Figure 3

Kinetics of glutamatergic synaptic responses and estimation of an increase in glutamate concentrations in the synaptic cleft in hippocampal slices of GLT-1 mutant mice. (A) The non-NMDA receptor–mediated EPSC in the wild-type mouse recorded from a CA1 pyramidal cell with whole-cell patch-clamp techniques at a holding membrane potential of −90 mV. The time constant of the decaying phase of the current in this cell was 12.4 ms. All the traces were an average of 10 consecutive responses. (B) The NMDA receptor–mediated EPSC in the wild-type mouse (control). The decay time constant was 50.1 ms. Application of 400 μMl-AP5, a low-affinity NMDA receptor antagonist, caused a large inhibition of the current (l-AP5). (C) The non-NMDA receptor–mediated EPSC in the mutant mouse. The decay time constant was 11.7 ms. (D) The NMDA receptor–mediated EPSC in the mutant mouse (control). The decay time constant was 49.2 ms.

We next estimated the peak concentration and time course of free glutamate in the synaptic cleft by analyzing the displacement of a rapidly dissociating NMDA receptor antagonist,l-2-amino-5-phosphonopentanoic acid (l-AP5), from NMDA receptors during synaptic transmission (16). The inhibition of NMDA EPSCs by 400 μM l-AP5 in the mutant slices (26.1 ± 4.6%; n = 6) was significantly less than in the wild-type slices (53.0 ± 4.0%; n = 9) (P < 0.001), implying that the peak concentration of synaptically released glutamate is increased in mutant mice and that glutamate remains elevated in the synaptic cleft for longer periods in mutant mice (Fig. 3, B and D). These results suggest that GLT-1 is an important determinant of the clearance of free glutamate from the synaptic cleft. A recent study suggests that the uptake rate of GLT-1 is significantly slower than the predicted time course of synaptically released glutamate (17). Thus, it is likely that binding to the transporter rather than uptake per se removes glutamate from the cleft. Our observation could be accounted for by the absence of glutamate binding sites.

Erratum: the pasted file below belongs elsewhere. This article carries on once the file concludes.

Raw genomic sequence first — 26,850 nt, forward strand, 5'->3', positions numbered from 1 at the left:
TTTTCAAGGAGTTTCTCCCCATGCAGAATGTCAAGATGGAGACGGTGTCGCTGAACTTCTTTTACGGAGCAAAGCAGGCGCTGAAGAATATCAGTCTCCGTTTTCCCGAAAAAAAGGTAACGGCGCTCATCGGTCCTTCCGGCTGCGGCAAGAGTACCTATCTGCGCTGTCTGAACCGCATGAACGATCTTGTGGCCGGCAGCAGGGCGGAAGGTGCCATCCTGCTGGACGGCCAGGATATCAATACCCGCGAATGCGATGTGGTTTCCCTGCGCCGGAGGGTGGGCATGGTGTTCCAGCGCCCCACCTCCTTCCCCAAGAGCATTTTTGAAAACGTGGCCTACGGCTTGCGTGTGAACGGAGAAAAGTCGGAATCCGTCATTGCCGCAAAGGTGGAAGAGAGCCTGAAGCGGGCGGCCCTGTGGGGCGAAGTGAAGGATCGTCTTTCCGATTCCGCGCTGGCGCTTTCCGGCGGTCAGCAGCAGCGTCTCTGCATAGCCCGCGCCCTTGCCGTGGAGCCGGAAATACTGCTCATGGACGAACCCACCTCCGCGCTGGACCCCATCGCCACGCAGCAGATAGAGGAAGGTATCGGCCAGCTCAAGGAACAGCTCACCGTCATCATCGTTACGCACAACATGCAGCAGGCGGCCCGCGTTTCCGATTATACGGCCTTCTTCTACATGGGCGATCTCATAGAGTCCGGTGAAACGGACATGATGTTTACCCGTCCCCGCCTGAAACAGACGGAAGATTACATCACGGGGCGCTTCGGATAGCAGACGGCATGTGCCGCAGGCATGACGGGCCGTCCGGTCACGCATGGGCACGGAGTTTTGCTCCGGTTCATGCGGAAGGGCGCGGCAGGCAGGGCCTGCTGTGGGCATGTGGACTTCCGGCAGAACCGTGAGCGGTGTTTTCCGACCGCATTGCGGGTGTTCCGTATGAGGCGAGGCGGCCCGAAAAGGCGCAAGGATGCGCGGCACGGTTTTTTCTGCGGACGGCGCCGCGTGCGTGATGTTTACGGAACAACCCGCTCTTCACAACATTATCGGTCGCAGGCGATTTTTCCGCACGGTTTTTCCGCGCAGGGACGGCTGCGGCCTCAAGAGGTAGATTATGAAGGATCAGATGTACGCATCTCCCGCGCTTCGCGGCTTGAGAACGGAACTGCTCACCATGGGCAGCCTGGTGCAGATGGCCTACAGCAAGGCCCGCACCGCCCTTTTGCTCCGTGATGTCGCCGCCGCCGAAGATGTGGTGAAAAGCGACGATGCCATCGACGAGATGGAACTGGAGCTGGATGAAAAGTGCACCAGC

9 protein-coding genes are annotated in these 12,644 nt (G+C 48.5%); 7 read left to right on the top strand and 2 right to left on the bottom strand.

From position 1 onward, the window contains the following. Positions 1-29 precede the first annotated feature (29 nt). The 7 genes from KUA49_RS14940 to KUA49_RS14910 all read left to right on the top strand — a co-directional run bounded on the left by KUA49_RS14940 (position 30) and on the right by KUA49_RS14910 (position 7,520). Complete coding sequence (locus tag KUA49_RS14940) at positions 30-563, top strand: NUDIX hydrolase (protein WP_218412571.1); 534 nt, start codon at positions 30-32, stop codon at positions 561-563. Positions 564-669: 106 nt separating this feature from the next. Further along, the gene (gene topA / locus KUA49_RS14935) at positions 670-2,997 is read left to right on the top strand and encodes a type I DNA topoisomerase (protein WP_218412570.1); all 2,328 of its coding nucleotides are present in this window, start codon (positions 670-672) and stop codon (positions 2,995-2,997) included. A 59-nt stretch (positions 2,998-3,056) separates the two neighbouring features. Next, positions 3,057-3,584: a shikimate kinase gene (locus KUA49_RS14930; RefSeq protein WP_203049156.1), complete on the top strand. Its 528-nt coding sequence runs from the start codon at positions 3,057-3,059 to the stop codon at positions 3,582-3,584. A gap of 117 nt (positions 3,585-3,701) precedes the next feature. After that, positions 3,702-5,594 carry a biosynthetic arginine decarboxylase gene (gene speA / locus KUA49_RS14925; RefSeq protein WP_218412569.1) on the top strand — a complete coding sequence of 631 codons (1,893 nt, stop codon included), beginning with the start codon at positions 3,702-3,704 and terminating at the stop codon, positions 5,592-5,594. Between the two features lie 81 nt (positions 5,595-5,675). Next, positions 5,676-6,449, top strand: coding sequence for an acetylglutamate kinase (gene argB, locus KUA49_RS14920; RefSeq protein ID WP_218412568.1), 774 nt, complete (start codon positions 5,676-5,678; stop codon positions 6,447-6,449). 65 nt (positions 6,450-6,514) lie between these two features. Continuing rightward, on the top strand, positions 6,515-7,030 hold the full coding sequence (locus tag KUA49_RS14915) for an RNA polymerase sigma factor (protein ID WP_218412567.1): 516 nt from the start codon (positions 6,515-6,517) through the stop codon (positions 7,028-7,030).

Because excessive synaptic glutamate leads to neuronal degeneration, we performed systematic histological analysis of the entire brain (18). We observed selective neuronal degeneration in the hippocampal CA1 field in 7 of 22 homozygous mutant mice aged 4 to 8 weeks (Fig. 4, A through D). Differences in the selective destruction of hippocampal neurons among individuals likely reflect differences in the occurrence of spontaneous seizures. No obvious morphological abnormalities were found elsewhere (19). These results suggest that GLT-1 is essential for maintaining low extracellular glutamate concentrations and for preventing glutamate neurotoxicity. Because GLT-1 is distributed uniformly throughout the hippocampus, another mechanism that is responsible for the selective neuronal vulnerability in the hippocampal CA1 field of mutant mice may exist, a proposal that can be readily investigated in GLT-1 mutant mice.

Figure 4

Selective neuronal degeneration in the hippocampal CA1 of the GLT-1 mutant mouse (C and D) at P56 as compared to that in the wild-type mouse (A andB). (A through D) Nissl staining. Selective neuronal loss and residual nuclear debris in the hippocampal CA1 pyramidal layer of the mutant mouse are shown [arrows in (C)]. DG, dentate gyrus. Scale bar in (A), 100 μm; in (B), 10 μm.

Experimental induction of injury and ischemia is associated with a large, almost immediate increase in extracellular glutamate concentration (20). To examine the role of GLT-1 in the pathogenesis of acute brain injury, we compared edema development after cold-induced injury in wild-type and mutant mice (21, 22). The homozygous mutant mice were significantly more susceptible to edema than were the wild-type mice (Fig.5A). Edema was 68% greater in the homozygous mutant mice than in the wild-type mice (P < 0.05), and edema size was visibly larger in mutant mice than wild-type mice (Fig. 5B). Our results suggest that GLT-1 normally contributes to the prevention of acute glutamate neurotoxicity after trauma.

Figure 5

Wild-type and mutant mouse brains subjected to cold-induced injury to the left cerebral hemisphere. (A) Vasogenic edema of wild-type (+/+) and homozygous (−/−) littermates after cold-induced brain injury. (B) Comparison of edema formation between wild-type (+/+) (n = 9) and homozygous (−/−) (n = 9) mice after cold-induced injury to the left cerebral hemisphere. Values are mean ± SEM. Asterisk indicates P < 0.05 compared to edema index (20) of wild-type controls, with the use of the Tukey test.

Our results indicate that GLT-1 contributes to the maintenance of extracellular glutamate concentrations at low levels. Without its action, glutamate levels rise enough to cause epilepsy and cell death.

  • * To whom correspondence should be addressed. E-mail: tanaka{at}